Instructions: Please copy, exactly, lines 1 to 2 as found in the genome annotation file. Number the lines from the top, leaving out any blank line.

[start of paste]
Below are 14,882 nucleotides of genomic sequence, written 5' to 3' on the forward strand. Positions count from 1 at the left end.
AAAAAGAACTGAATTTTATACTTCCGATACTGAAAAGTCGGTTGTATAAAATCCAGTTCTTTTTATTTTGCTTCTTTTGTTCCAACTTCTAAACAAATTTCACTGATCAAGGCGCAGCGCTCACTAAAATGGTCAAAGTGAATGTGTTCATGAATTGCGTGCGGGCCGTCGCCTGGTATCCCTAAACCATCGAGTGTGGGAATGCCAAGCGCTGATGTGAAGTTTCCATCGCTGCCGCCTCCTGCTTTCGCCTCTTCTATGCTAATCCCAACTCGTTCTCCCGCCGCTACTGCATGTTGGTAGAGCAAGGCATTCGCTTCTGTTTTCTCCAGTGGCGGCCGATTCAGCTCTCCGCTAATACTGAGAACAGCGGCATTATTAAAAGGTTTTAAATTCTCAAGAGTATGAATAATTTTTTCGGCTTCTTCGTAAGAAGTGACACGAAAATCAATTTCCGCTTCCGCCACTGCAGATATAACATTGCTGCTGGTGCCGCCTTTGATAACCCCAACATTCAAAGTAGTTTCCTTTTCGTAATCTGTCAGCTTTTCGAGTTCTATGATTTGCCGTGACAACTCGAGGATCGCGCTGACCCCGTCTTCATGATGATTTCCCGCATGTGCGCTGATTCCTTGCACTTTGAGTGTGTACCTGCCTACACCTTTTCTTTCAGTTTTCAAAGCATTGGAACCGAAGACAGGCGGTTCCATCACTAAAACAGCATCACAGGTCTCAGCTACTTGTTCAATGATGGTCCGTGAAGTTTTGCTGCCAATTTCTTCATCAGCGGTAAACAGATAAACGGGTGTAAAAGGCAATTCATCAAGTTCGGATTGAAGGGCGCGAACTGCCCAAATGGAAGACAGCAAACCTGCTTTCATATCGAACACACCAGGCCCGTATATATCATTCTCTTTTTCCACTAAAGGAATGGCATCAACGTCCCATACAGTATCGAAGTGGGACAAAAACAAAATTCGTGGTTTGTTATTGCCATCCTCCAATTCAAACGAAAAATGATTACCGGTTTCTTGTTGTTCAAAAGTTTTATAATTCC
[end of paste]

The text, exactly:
Below are 14,882 nucleotides of genomic sequence, written 5' to 3' on the forward strand. Positions count from 1 at the left end.
AAAAAGAACTGAATTTTATACTTCCGATACTGAAAAGTCGGTTGTATAAAATCCAGTTCTTTTTATTTTGCTTCTTTTGTTCCAACTTCTAAACAAATTTCACTGATCAAGGCGCAGCGCTCACTAAAATGGTCAAAGTGAATGTGTTCATGAATTGCGTGCGGGCCGTCGCCTGGTATCCCTAAACCATCGAGTGTGGGAATGCCAAGCGCTGATGTGAAGTTTCCATCGCTGCCGCCTCCTGCTTTCGCCTCTTCTATGCTAATCCCAACTCGTTCTCCCGCCGCTACTGCATGTTGGTAGAGCAAGGCATTCGCTTCTGTTTTCTCCAGTGGCGGCCGATTCAGCTCTCCGCTAATACTGAGAACAGCGGCATTATTAAAAGGTTTTAAATTCTCAAGAGTATGAATAATTTTTTCGGCTTCTTCGTAAGAAGTGACACGAAAATCAATTTCCGCTTCCGCCACTGCAGATATAACATTGCTGCTGGTGCCGCCTTTGATAACCCCAACATTCAAAGTAGTTTCCTTTTCGTAATCTGTCAGCTTTTCGAGTTCTATGATTTGCCGTGACAACTCGAGGATCGCGCTGACCCCGTCTTCATGATGATTTCCCGCATGTGCGCTGATTCCTTGCACTTTGAGTGTGTACCTGCCTACACCTTTTCTTTCAGTTTTCAAAGCATTGGAACCGAAGACAGGCGGTTCCATCACTAAAACAGCATCACAGGTCTCAGCTACTTGTTCAATGATGGTCCGTGAAGTTTTGCTGCCAATTTCTTCATCAGCGGTAAACAGATAAACGGGTGTAAAAGGCAATTCATCAAGTTCGGATTGAAGGGCGCGAACTGCCCAAATGGAAGACAGCAAACCTGCTTTCATATCGAACACACCAGGCCCGTATATATCATTCTCTTTTTCCACTAAAGGAATGGCATCAACGTCCCATACAGTATCGAAGTGGGACAAAAACAAAATTCGTGGTTTGTTATTGCCATCCTCCAATTCAAACGAAAAATGATTACCGGTTTCTTGTTGTTCAAAAGTTTTATAATTCC